Brexit Guide: How to get a student visa for Spain

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Brexit marks the end of freedom of movement and the right to work for Brits in Europe, meaning finding work as an English teacher is more tricky than before. But if you’re a UK citizen wondering how to get a job in Spain, don’t worry, we’ve got it covered!

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The UK is now considered a ‘third country’ in Spain, meaning that Brits will need a visa to be able to stay for longer than 90 days and to gain paid employment. This has long been the case for students from countries such as the USA, Australia and South Africa so at TEFL Iberia we have years of experience helping students navigate the visa process. 

For English teachers, by far the best option is to obtain a student visa. This allows you to work for up to 20 hours per week as a paid student intern while honing your skills on a course such as our Developing Teacher programme throughout the year. A student visa can be for up to one year, and can be extended yearly within Spain if you decide you would like to stay on for more time. 

How do UK citizens get a visa to teach English in Spain?

It is really important that you have your visa sorted before you arrive in Spain. Firstly, you must get an appointment with your nearest Spanish consulate, which in the UK are situated in London, Manchester and Edinburgh. You can get an appointment by emailing with your personal details, the type of visa you require and the time and date you would like the appointment. 

The Spanish consulate pages can be tricky to navigate, so we’ve provided you with some direct links here:

London Consulate Visa Information

Edinburgh Consulate Visa Information

Manchester Consulate Visa Information

Guidance (in English) for applying for a student visa (pdf)

Once you haven an appointment, there are some key requirements that you must meet in order to get your student visa and be able to find paid work.

For a short-term visa (under 6 months)

  • Visa application form (can be downloaded here)
  • A recent passport photo.
  • Your passport, which must be valid for the whole duration of your stay.
  • Letter of acceptance from a recognised course provider for full time study (20 hours per week). Our Developing Teacher course is valid for student visas. 
  • Evidence of funds: you must be able to prove you have enough money to cover your living costs for the duration of your stay. Living costs are calculated using a measure called the IPREM, which for 2021 works out as €564.90 per month. For example, if you wish to stay for 12 month you must show 12 x 564.90 = 6778.80€. To prove this you must provide 6 months of bank statements (original and stamped by the bank) showing that you have the funds to support yourself.
  • Health insurance: Brits are no longer covered for healthcare in Europe so you must purchase health insurance from a provider recognised in Spain. It should include a minimum international coverage of 30,000€ for the period of your stay and cover repatriation costs. Contact us for specific recommendations and discounts.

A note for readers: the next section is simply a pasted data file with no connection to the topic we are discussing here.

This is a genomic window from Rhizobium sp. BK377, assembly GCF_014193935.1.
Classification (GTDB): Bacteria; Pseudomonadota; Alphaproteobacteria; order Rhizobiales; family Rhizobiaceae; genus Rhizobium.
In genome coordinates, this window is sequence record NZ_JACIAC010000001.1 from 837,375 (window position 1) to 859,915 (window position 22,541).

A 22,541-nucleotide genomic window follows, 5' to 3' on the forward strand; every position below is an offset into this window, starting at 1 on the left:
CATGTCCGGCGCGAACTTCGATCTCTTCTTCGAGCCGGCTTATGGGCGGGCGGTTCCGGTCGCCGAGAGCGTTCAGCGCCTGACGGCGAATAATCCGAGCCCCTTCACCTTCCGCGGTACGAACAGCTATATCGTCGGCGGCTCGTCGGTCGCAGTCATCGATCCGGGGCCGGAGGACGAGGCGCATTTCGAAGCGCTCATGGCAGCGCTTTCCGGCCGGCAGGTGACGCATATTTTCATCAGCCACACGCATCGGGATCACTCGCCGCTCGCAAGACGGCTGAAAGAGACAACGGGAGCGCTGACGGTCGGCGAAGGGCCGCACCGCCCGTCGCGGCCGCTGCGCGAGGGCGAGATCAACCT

• Visa fee: £50.40

For a long-term visa (over 6 months)

  • All of the above
  • Medical certificate stating that you have no serious illnesses. The certificate must be accompanied by a sworn translation into Spanish. 
  • Criminal background check for Spain and anywhere else you have lived over the last 5 years. This document should either be legalised or carry the Hague Apostille. The criminal background check should also be accompanied by a sworn translation into Spanish.
  • Visa fee: £174.00

If you are unsure about terms such as ‘sworn translation’, ‘Hague Apostille’ and ‘legalised translation’ there are many companies online that provide these services. Contact us for specific recommendations and discounts. 

Once you have gathered all your documents, make 2 photocopies of each (just in case) and take everything to your appointment at the consulate. 

Visa applications can be submitted up to 90 days in advance of the date you plan to arrive in Spain, and it is recommended that you leave at least 30 days for the request to be processed. So if you plan to arrive in Spain on 1st July, you can apply for your visa as early as 2nd April but should definitely have your application submitted by 30th June. 

The Bottom Line

Sadly, the glory days of free movement are over but it is still possible to live and work in Spain! What we have outlined here is exactly the same process all North American, Australian, and South African students have always had to go through. At TEFL Iberia we’ve got years of experience in organising student visas, so you are in safe hands.

If you’re thinking about moving to Spain to teach English and would like more guidance through the visa process, please contact us at coordination@tefl-iberia.com

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